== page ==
A New Label Lets You Know How Much Social Justice Is In Your Shopping

Like fair-trade or organic, the Just certification informs consumers about the business practices of the companies that make what you buy. How much social justice have you bought today?

A New Label Lets You Know How Much Social Justice Is In Your Shopping
[Image via Shutterstock]

If you want to know about the nutritional value of the food you buy at the grocery store, you can find a nutrition label on the container or somewhere nearby. If you want to know how your potential purchase contributes to a more just and equal world, what do you look for?


That’s the idea behind JUST, the first ever social justice label, a voluntary disclosure program consisting of 22 indicators with a simple one, two, or three star rating for each. The indicators are arranged into six broad areas measuring an organization’s contributions to a more just and equitable society: diversity, equity, safety, worker benefit, local benefit, and stewardship. The idea is, you can see, right in one place, how much social justice is contained within a product or service you’ve purchased.

Jason McLennan is CEO of the International Living Future Institute the group that came up with JUST. “There’s still going to be a lot of people that don’t care, just like consumers that don’t care about trans-fats,” McLennan says, but he and his colleagues at ILFI are confident that there will be plenty that care enough to know and enough to make decisions based on that knowledge.

There’s already been more early interest from businesses to participate in Just than ILFI can currently handle. “The early adopters so far have been those that are already doing good things. They’re already leaders, and they’re looking for a way to differentiate from their competitors,” McLennan says.

To date, one bank, two engineering firms, a small environmental nonprofit and ILFI itself have all gone through the Just labeling process. So it’s not just designed for businesses. “If you have employees, you can participate in JUST,” McLennan says. Three more organizations were going through the Just labeling process at the time of writing this post.

JUST’s flexibility is crucial: ILFI envisions state and local governments requiring a Just label as part of all public procurements, potentially having massive reach into government contractors that include everyone from construction companies to nonprofit service providers in housing, education, or health care.

Like it or not, the era of consumption as a force for social change is here. Fair trade coffee is mainstream enough that Kelly Clarkson is now doing commercials for Green Mountain, a long-established fair trade coffee brand. But how much can we really rely on consumers to transform business practices?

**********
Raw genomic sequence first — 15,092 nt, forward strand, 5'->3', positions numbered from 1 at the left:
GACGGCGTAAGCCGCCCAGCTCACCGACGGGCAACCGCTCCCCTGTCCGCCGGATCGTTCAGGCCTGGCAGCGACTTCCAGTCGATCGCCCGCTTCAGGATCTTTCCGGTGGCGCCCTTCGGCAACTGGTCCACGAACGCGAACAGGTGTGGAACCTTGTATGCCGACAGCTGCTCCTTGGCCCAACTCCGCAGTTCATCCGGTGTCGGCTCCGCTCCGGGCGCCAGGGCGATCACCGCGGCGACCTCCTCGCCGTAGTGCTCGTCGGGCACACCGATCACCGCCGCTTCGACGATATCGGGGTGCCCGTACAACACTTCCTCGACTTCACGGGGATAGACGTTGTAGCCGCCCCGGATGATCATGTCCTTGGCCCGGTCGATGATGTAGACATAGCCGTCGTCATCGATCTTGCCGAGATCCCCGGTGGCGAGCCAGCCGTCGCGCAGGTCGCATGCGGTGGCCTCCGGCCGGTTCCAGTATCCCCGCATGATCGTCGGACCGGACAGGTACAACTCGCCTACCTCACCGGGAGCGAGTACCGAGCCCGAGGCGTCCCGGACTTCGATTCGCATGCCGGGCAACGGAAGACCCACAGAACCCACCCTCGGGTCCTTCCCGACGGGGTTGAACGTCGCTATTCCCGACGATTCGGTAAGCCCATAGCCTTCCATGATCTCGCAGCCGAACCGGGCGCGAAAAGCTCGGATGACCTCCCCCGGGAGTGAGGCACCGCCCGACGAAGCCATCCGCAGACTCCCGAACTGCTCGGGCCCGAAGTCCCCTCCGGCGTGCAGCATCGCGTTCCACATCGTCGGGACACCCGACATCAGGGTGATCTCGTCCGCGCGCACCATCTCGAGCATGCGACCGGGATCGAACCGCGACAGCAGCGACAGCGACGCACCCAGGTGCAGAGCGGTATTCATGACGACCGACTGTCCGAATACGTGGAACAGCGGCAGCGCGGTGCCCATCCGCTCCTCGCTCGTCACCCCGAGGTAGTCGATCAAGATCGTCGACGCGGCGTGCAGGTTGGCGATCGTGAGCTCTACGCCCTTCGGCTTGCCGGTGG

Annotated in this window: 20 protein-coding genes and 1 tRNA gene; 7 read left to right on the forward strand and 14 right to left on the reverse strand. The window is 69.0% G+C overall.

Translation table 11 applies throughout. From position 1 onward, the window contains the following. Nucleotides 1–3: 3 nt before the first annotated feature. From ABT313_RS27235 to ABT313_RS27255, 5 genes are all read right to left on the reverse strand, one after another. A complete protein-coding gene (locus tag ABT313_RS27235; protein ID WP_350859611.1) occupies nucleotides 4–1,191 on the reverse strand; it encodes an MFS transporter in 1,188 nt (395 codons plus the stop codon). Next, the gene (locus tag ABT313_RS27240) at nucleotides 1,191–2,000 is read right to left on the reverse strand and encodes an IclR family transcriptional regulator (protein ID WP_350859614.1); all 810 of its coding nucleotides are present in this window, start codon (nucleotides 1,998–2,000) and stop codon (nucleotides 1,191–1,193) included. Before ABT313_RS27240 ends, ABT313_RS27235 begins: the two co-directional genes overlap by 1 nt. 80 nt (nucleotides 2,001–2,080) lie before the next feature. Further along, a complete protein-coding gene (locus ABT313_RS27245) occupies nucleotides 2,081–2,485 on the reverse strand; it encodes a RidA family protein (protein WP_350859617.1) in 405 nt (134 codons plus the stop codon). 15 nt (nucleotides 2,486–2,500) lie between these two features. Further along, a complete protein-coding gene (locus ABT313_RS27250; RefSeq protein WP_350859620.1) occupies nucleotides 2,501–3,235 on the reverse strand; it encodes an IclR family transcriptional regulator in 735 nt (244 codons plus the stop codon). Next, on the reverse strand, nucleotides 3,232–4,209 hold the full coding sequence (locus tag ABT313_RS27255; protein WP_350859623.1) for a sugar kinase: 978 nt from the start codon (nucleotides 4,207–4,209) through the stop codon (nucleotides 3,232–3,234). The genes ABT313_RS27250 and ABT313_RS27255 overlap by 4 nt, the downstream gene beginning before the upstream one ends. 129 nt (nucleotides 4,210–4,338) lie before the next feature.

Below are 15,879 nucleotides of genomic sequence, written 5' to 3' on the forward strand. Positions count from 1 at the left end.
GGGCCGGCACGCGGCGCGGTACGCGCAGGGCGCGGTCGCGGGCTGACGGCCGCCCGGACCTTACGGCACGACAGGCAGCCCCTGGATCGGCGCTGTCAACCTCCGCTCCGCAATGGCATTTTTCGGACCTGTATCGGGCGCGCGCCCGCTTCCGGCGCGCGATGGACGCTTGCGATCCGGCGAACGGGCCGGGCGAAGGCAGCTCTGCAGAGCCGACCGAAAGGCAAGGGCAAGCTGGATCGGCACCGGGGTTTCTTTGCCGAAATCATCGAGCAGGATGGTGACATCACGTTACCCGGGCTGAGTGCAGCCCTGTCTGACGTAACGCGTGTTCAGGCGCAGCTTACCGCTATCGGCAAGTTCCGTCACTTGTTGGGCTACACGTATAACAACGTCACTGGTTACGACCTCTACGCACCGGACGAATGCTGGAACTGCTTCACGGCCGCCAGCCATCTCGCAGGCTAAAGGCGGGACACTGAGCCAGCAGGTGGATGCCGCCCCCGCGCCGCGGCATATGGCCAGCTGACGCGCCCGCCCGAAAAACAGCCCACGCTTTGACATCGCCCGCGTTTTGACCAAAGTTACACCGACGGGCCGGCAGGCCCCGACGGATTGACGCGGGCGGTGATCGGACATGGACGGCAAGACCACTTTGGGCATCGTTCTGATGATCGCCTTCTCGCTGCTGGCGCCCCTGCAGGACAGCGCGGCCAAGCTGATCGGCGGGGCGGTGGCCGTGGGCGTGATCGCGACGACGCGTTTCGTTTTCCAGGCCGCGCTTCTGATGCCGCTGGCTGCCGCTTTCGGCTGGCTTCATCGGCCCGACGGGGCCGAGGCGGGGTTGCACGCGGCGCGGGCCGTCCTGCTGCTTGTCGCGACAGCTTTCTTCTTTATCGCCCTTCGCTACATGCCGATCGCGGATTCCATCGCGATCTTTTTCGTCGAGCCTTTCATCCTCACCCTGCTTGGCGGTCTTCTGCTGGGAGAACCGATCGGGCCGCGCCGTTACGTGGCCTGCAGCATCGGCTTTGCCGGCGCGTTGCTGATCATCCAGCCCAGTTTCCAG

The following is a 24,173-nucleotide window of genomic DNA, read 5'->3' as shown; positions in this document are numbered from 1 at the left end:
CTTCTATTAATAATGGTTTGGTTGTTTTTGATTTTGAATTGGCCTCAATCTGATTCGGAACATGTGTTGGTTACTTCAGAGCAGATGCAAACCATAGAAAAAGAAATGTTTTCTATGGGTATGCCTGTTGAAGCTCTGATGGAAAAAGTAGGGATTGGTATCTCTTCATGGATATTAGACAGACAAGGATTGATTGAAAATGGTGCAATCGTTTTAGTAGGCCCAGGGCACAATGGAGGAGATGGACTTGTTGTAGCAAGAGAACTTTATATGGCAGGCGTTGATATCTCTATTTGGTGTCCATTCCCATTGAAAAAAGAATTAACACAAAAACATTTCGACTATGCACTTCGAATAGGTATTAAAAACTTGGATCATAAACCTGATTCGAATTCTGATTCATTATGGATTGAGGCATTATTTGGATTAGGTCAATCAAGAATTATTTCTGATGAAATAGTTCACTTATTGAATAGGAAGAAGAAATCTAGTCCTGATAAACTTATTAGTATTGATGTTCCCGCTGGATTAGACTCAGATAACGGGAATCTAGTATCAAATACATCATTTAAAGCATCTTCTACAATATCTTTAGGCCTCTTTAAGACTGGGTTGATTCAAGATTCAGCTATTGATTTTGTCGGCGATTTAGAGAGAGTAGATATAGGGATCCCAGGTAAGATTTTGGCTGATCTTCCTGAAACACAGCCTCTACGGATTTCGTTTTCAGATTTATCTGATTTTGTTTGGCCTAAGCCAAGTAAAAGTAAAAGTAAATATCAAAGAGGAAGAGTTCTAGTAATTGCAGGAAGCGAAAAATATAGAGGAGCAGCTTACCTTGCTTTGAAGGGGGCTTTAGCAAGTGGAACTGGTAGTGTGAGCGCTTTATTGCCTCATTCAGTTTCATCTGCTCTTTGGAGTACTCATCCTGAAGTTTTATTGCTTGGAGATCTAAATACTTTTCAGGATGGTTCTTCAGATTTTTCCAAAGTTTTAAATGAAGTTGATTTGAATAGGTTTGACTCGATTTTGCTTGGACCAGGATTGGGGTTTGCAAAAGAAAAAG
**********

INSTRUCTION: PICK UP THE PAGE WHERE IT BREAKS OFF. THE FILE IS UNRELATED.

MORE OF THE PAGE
“We usually rely much more on media attention and political pressure,” says Christopher Albin-Lackey, senior researcher for business and human rights at Human Rights Watch.

“I think there are some questions about how effective some of those initiatives are in actually identifying responsible versus irresponsible products and companies,” he adds. “I don’t think there’s actually been enough objective, credible research looking at the effectiveness of these initiatives.”

Over the next twelve to eighteen months, ILFI will run Just as an “open pilot,” inviting feedback on indicators and potentially making adjustments on the fly even as organizations continue to apply for and receive their labels. In ILFI’s manual detailing the indicators there’s also a list of “organizations of repute” for each indicator, consisting of well-known and some not-so-well-known groups that are relevant experts in each area.

Some of the indicators are areas that social enterprises or other organizations may not have thought of as opportunities to show some social justice leadership. One PacificCoast Bank, an early adopter, established an animal welfare policy after going through the Just label process.

There are also a few indicators that are probably low-hanging fruit for many social enterprises; happiness, for example, has only two requirements per star level, and one of them is a two-question survey provided right in the Just manual.

The indicators also shed light on factors that are bigger than any one enterprise can address. From a lack of gender diversity at engineering firms, to lack of ethnic diversity at ILFI itself, the Just team has had to learn how to coach through disclosing weaknesses that may be linked to broader tendencies.


“This really is about a learning journey for all of us, as businesses or nonprofits or governments, or as consumers and citizens,” McLennan says. “Once we understand that, all of a sudden it’s race to the top [of the indicators] as opposed to a race to the bottom.”

Others hope that learning journey eventually leads also to more political pressure on governments to do the right thing.

“I think the growing awareness on the part of consumers about these issues and the growing demand for products that are socially responsible is without question a very positive thing that should be encouraged and nurtured,” says Albin-Lackey. “The problem is, by itself, there’s only so far you can get with that.”

At the very least, there is some new evidence that new labeling techniques can shift consumers toward better choices. Gold star nutrition ratings are helping people make better decisions about what they buy at the grocery store. Maybe someday labels like Just will help make better decisions about how all that stuff gets there.


About the author

Oscar Perry Abello is a New York-based journalist writing about social justice and equity in cities, communities, finance and the economy.